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Lockdown Stair - A House in Notting Hill, London by Sophie Nguyen Architects

Project name:
Lockdown Stair
Architecture firm:
Sophie Nguyen Architects
Notting Hill, London, UK
Hufton + Crow
Principal architect:
Sophie Nguyen
Design team:
FPS Flooring (Floor Specialists)
Interior design:
Built area:
53 m²
Site area:
Design year:
Completion year:
Civil engineer:
Structural engineer:
Environmental & MEP:
Sophie Nguyen Architects
Sophie Nguyen Architects
Tools used:
Corcoran Builders Ltd
Timber joists, Plywood, Painted MDF, Painted plasterboard
£36,000 GBP
Residential › House

Sophie Nguyen Architects: This project, for a house in Notting Hill in London, started during the COVID-19 pandemic. With social distancing, the works on site had to be organised differently taking more time to be done, using materials available in existing storage and more personal interpretation from the team on site due to remote communication.

The focus of this project is a new staircase installed between the lower ground floor and the upper floors of a Victorian house. Designed as a piece of sculpture, this new element is both functional and a new focal point to the house. The limited choice available for construction materials during the lockdown, led to the use of basic materials for the new elements and a focus on the painted finish.

The lower ground floor was stripped back and cleared of previous services. New services were installed and hidden behind a timber panel at the entrance of the lower ground floor, originally designed to be an oak veneered panel. Due to the lack of oak finished material, we decided to use basic timber sheet with a paint finish.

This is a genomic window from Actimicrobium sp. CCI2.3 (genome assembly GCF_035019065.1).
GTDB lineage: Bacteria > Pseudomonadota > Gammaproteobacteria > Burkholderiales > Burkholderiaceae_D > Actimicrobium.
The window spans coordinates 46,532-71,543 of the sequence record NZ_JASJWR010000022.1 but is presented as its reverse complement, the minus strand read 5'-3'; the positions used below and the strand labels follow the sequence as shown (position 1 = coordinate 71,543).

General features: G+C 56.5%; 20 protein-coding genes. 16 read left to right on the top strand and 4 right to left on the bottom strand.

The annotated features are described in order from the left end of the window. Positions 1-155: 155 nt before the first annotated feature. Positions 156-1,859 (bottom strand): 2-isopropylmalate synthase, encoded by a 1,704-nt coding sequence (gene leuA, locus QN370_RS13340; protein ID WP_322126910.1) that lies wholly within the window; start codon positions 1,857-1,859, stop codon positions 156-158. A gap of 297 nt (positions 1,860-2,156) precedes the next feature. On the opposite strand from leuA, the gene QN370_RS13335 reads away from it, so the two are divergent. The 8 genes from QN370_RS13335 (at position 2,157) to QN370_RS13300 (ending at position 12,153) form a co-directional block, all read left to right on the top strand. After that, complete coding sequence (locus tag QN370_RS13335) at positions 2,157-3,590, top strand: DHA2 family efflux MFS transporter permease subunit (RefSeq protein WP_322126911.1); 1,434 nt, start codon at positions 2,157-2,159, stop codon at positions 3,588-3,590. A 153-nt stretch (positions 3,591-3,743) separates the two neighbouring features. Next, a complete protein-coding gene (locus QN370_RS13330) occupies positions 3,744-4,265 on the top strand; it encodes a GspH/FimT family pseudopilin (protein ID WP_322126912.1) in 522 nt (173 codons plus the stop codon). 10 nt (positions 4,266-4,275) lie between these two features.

We wanted a bright fluorescent vermilion colour for the new built elements. But again, suppliers were unable to guarantee any delivery time. As a result, the red colour was chosen amongst the available colours from the local paint shop! The timber staircase was conceived to create a surprising experience. With its steps, handrail and supporting wall all covered with a smooth red finish, the light bounces off these surfaces creating a warm halo.

The new panel covering the new services next to the entrance, doubles up as a coat rack and echoes the red colour of the staircase. To increase the sense of light on the lower ground floor, the walls have been painted white and the existing Victorian pine floors have been sanded and treated with a white oil.

By Naser Nader Ibrahim

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